by Staff Writers
San Francisco (AFP) April 19, 2012
Activists rappelled down a Seattle office building Thursday to get Microsoft and Amazon.com to use clean energy to power datacenters running services based in the Internet "cloud."
Two Greenpeace members launched from the roof of a new headquarters being built for Amazon.com, across a street from Microsoft offices, to hang a cloud-shaped banner with a message asking the companies "How clean is you cloud?"
"People want to use innovative devices and technology like the Kindle and Windows Phone without having to connect to a cloud powered by dirty and dangerous energy," said Greenpeace International analyst Casey Harrell.
"Amazon and Microsoft have the potential to power their cloud with green, renewable energy, but are falling behind competitors Google, Facebook and Yahoo! in the race to build a truly clean cloud."
The stunt came on the heels of a Greenpeace report grading major technology firms on the use of renewable energy sources to meeting rocketing datacenter demands and marked the start of a Clean Our Cloud campaign.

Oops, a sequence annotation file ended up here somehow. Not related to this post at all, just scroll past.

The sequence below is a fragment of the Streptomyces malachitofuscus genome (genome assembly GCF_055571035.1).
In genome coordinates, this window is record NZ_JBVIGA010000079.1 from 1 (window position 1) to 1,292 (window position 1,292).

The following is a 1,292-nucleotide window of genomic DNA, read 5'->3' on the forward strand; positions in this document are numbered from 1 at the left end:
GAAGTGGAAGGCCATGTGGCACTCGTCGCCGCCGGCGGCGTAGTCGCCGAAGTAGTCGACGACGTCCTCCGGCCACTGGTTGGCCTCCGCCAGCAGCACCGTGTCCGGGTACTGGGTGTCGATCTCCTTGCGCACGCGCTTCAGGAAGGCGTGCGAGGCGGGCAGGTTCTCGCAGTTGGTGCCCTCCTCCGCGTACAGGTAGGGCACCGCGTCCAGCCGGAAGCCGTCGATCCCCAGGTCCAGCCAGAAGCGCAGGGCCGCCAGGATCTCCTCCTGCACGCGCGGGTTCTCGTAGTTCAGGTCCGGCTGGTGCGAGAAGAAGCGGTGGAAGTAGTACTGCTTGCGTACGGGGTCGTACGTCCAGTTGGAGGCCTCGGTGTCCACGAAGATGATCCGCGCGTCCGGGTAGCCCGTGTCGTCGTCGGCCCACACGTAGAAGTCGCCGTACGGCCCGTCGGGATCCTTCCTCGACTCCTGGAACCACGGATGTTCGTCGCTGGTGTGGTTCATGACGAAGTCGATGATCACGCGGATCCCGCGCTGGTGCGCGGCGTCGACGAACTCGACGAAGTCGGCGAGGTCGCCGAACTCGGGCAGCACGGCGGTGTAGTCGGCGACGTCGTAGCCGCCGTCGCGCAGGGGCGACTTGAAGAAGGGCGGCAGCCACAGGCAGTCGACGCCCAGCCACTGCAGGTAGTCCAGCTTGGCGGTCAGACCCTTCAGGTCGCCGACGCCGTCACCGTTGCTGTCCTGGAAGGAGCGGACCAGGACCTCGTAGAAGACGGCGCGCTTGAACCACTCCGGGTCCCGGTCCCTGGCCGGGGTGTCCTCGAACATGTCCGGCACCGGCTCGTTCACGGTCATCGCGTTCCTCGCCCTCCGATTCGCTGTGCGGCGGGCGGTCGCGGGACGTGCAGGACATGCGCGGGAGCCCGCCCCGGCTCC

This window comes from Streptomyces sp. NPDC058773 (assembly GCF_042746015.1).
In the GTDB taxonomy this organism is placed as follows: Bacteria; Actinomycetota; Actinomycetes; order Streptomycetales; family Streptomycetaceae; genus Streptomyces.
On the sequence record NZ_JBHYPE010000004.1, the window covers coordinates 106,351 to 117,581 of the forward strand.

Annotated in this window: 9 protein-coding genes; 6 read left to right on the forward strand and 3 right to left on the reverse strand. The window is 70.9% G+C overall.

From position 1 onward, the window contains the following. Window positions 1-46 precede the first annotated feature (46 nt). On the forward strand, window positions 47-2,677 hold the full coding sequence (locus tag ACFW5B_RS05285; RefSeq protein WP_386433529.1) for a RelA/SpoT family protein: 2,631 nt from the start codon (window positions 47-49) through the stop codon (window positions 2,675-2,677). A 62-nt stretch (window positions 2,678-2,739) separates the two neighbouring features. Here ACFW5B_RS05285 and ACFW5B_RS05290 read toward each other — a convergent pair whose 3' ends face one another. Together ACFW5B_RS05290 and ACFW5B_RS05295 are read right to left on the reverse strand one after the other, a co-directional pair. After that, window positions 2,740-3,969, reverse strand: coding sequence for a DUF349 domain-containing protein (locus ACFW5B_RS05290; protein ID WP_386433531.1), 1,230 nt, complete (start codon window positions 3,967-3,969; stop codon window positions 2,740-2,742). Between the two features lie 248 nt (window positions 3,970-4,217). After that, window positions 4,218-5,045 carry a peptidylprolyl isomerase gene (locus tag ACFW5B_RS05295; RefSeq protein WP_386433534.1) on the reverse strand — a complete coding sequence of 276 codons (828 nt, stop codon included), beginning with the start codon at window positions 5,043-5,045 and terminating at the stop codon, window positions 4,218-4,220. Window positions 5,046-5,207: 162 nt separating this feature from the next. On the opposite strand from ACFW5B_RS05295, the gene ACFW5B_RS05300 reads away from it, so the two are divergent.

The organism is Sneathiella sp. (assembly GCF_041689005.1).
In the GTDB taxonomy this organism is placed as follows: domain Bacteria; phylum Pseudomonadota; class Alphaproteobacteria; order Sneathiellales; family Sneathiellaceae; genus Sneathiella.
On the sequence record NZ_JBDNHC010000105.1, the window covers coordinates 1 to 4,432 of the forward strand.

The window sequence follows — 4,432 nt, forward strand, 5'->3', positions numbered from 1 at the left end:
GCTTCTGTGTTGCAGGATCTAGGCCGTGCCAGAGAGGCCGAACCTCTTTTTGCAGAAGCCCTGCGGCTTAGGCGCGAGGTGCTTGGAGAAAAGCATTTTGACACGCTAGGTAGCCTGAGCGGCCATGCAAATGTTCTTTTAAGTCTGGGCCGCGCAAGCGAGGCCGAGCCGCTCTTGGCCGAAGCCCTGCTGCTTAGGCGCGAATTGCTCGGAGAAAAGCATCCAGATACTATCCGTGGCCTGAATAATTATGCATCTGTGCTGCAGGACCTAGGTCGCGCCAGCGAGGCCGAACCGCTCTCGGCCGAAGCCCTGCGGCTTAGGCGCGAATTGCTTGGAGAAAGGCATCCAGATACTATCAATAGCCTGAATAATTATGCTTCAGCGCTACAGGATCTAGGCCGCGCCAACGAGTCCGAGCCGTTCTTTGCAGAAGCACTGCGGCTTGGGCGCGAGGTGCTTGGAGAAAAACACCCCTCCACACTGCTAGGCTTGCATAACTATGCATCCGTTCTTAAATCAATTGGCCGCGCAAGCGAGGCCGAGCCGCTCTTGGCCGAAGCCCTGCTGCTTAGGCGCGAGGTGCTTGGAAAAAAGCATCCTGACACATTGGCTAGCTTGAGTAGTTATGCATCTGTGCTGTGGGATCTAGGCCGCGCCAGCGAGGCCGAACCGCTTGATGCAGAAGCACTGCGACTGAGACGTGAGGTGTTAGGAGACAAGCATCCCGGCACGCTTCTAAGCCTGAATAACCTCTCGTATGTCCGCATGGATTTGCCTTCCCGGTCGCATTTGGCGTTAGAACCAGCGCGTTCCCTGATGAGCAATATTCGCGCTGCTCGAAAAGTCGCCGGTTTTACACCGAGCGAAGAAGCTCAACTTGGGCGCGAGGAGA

Amazon, Apple and Twitter were graded poorly in a Greenpeace study of technology titans' use of clean energy to power the mushrooming Internet cloud, but Facebook, Google and Yahoo! won praise.
The environmental charity's report, billed as a rallying cry instead of a critique, related to the companies' use of data centers and other energy issues.
Both Amazon and Microsoft datacenters rely heavily on "dirty and dangerous coal and nuclear power," according to the report.
Greenpeace called on all technology firms using datacenters to provide online software or services to be more open about energy use and to shift to non-polluting sources of power.
Amazon.com said information about it in the Greenpeace report was "inaccurate."
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Greenpeace says cloud computing 'dirty'
Washington (UPI) Apr 18, 2012
Environmental group Greenpeace has criticized Apple and Amazon for the inefficient use of energy at their cloud computing service U.S. data centers. Greenpeace released a report Tuesday on how energy-efficient and "green" cloud computing is. Apple and Amazon were singled out by Greenpeace as having some of the "dirtiest" clouds in the industry in terms of energy use, venturebeat. ... read more